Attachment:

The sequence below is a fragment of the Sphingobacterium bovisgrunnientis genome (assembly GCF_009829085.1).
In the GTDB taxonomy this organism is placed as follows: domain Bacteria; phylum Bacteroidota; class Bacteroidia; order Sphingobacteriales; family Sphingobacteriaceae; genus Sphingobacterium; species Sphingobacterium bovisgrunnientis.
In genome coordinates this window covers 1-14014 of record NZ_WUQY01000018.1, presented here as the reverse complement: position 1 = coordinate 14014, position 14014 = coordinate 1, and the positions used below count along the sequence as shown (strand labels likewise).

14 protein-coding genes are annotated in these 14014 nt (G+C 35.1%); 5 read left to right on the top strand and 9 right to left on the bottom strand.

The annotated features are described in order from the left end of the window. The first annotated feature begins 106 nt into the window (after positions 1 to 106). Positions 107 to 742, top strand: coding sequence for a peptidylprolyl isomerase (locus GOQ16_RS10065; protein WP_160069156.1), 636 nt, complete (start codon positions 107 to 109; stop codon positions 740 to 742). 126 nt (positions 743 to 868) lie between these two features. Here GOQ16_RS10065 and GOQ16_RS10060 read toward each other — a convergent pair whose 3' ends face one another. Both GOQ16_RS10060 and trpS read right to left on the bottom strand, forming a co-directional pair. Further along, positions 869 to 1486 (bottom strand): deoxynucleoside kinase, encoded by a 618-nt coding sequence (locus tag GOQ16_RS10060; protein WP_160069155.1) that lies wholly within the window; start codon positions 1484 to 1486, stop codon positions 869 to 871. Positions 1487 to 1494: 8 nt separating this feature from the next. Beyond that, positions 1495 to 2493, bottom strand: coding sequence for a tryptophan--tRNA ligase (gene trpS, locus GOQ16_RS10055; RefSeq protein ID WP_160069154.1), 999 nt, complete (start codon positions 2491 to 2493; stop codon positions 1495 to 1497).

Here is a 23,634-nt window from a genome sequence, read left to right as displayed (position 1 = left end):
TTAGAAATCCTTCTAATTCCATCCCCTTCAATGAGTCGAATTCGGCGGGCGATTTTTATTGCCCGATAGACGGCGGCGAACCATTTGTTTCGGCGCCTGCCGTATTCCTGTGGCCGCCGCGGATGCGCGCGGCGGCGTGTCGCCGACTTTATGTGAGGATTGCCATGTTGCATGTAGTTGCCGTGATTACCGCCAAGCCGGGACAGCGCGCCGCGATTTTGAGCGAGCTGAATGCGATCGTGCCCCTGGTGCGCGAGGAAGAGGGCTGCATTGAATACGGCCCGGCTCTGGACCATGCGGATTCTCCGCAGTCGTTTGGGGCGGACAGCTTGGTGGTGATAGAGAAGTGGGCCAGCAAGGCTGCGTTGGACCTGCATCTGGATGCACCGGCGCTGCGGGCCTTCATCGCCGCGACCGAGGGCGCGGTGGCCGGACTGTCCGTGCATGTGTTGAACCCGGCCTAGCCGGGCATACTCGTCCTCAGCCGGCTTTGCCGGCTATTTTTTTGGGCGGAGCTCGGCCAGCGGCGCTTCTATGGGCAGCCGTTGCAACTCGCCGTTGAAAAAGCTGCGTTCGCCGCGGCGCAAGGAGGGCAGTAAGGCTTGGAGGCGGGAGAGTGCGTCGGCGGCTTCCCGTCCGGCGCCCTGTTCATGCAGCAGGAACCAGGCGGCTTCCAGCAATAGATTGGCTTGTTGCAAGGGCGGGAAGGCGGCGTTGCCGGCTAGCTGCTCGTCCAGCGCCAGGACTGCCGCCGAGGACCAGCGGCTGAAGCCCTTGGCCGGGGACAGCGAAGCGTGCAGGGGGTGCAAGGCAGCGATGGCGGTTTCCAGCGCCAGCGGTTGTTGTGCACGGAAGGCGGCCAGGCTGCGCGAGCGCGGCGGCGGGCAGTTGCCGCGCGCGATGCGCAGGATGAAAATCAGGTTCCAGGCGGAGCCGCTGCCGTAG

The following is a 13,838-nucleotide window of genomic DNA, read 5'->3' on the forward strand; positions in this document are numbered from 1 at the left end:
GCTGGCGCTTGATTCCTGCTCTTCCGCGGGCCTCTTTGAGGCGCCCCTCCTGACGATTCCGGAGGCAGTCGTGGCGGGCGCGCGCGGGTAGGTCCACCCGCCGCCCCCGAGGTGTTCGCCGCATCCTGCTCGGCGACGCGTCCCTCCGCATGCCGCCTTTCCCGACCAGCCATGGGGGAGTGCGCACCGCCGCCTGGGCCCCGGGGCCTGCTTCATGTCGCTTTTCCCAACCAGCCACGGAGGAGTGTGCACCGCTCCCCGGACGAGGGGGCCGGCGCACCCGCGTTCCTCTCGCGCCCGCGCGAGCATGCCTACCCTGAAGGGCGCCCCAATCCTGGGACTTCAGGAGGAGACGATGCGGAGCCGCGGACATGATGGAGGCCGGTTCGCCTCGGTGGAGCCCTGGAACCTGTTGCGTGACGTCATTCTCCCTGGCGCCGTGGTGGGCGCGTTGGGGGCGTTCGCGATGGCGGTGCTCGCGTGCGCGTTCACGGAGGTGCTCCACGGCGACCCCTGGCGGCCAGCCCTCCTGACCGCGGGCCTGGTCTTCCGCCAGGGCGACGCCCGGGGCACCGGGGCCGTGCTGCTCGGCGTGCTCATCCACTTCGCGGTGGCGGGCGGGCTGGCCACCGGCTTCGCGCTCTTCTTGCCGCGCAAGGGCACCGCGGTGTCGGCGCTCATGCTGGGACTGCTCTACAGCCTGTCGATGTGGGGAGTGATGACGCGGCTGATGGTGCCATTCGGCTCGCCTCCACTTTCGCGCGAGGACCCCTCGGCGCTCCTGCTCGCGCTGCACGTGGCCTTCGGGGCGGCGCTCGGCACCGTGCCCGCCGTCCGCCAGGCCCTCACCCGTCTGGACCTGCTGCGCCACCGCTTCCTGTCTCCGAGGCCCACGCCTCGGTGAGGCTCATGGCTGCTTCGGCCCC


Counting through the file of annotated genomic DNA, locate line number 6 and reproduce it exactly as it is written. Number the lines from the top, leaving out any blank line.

Here is a 23,634-nt window from a genome sequence, read left to right as displayed (position 1 = left end):